THE NIBBLE BLOG: Products, Recipes & Trends In Specialty Foods

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REVIEW: Best Food Book Gifts

Mario Batali
Chef or emperor? Mario Batali is one of 50 memorable portraits by Melanie Dunea in her book, My Last Supper: 50 Great Chefs And Their Final Meals.
  So many books…so little time. When we looked at all of the food books published this year to put together our holiday gift lists, we found wonderful ideas for everyone—and while the books stand on their own, we paired most of them with actual food products for an even bigger gift. A few were published in prior years, but they’re not so well-known; we find them so valuable that we’d be grateful to get them as a gift. To develop expertise in specific areas of food, we have books on chocolate, crab, oysters and truffles (the fungus). For food history, Alice Waters & Chez Panisse, Moveable Feasts, a book on the history of food from farm to table that is a real page-turner, and the snarky The Food Snob’s Dictionary, a good stocking stuffer. There are many more, including cookbooks. But one that every foodie must own is My Last Supper by Melanie Dunea, intimate portraits of 50 top chefs who describe their last meals. Dunea’s photography is stunning—each portrait is as special as Mario Batali’s, at left. Read the full review. See many more gift ideas in the Gift Finder of THE NIBBLE online magazine.

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ARTICLE: Pairing Chocolate and Scotch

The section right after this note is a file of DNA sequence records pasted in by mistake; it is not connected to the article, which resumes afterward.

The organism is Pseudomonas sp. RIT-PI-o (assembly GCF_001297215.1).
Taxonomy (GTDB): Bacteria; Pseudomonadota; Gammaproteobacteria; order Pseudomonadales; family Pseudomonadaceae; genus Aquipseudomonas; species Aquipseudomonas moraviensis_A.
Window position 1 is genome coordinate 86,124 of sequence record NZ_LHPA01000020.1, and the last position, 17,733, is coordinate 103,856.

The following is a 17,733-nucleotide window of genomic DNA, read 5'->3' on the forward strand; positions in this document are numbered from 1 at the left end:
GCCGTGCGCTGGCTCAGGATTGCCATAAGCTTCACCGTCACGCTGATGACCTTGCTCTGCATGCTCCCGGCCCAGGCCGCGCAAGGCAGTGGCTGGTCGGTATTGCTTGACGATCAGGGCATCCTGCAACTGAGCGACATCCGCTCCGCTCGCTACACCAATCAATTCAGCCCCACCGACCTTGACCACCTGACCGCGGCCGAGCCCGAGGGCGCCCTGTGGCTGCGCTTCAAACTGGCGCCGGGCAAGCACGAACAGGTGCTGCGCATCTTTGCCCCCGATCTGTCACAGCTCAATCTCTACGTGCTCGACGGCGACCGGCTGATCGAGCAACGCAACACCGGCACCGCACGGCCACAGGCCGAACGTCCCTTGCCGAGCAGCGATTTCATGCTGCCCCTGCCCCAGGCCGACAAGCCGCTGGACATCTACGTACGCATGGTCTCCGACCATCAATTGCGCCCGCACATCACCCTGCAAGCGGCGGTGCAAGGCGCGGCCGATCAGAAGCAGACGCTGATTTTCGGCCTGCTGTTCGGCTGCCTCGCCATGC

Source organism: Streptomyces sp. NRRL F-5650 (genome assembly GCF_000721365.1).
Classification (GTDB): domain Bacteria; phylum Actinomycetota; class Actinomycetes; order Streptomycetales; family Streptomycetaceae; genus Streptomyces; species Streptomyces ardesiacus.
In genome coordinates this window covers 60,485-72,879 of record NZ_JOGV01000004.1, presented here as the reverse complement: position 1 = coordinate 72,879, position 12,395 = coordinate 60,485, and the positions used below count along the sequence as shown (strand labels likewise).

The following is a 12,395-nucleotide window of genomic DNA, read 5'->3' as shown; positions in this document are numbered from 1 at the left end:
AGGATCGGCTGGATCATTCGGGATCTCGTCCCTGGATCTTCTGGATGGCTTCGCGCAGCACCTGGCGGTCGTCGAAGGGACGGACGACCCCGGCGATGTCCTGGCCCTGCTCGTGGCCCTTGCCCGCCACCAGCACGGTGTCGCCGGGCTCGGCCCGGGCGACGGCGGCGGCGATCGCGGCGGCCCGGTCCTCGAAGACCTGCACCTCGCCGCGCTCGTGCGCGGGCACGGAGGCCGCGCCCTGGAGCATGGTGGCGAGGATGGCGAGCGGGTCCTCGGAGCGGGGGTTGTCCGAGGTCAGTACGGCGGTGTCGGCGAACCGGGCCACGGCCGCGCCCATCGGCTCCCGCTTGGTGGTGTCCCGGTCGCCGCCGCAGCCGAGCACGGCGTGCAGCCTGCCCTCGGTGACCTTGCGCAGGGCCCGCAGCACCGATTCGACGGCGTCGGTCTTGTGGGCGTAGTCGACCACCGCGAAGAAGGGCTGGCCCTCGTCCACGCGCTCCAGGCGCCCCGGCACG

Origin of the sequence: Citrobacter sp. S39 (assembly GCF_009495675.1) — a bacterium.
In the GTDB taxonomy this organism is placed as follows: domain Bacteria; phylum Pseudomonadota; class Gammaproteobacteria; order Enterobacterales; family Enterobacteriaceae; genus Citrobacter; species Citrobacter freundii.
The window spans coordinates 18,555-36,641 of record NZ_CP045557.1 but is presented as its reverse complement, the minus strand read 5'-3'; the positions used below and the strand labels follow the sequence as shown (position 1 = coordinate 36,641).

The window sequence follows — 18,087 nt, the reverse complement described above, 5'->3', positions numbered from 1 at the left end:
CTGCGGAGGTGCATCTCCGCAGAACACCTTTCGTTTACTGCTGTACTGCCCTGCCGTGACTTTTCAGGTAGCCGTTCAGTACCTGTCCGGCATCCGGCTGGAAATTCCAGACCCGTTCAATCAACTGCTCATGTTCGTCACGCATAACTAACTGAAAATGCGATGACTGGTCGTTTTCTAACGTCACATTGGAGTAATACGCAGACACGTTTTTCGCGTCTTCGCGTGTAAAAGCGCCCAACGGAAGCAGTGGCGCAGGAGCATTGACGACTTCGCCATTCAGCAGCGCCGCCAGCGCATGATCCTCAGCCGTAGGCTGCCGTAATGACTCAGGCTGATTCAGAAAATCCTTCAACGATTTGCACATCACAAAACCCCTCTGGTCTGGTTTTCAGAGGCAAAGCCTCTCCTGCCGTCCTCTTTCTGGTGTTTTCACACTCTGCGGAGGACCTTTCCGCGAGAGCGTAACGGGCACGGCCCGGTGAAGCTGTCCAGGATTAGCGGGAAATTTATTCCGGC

Pairing chocolates with wine and spirits doubles the pleasure of eating chocolates by themselves. If you haven’t already seen our wine, spirits and chocolate pairing guide, wine, spirits and chocolate-pairing guide, take a look. Then, read about a particular evening we spent with Laphroaig single-malt Scotch and some fine chocolates. We paired Laphroaig, known for its smoky peat and creamy, sweet oak flavors, with some smoky, creamy single-origin chocolates. It’s a special way to entertain a small group during the holiday season. And for a special gift idea for your single-malt loving friends, give a bottle of Laphroaig along with the chocolates we tried, so they can have their own tastings. It’s a great way to spend New Year’s Eve and Valentine’s Day, too. Read more about alcohol for entertaining in the Cocktails Section of THE NIBBLE online magazine.   Laphroaig
Laphroaig and chocolate…life is good.

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REVIEW: Best General Gourmet Food Gifts

Paromi Tea
Paromi knows how to rock a fruit tea; Ito En’s connoisseur teas are sublime.
  We divide our holiday gourmet food into 11 categories, and there’s one called “general” which contains all the yummy stuff that isn’t more specific—i.e., not chocolate, kosher, liquor, diet and organic foods. This year, our “general” fab foods range from chocolate-covered fruitcake squares (this is fruitcake you will like) to a gorgeous cube of pink Himalayan sea salt with a stainless steel grater (impressive at the table, and delicious salt) to pink rose nectar made from European rose petals (it’s wonderful to drink roses) to an anchovy sauce that’s descended from the famous garum enjoyed by wealthy Romans. And yes, there are divine cookies and teas. Take a gander at the full review and see if there’s something that belongs under a friend’s tree—or in your pantry.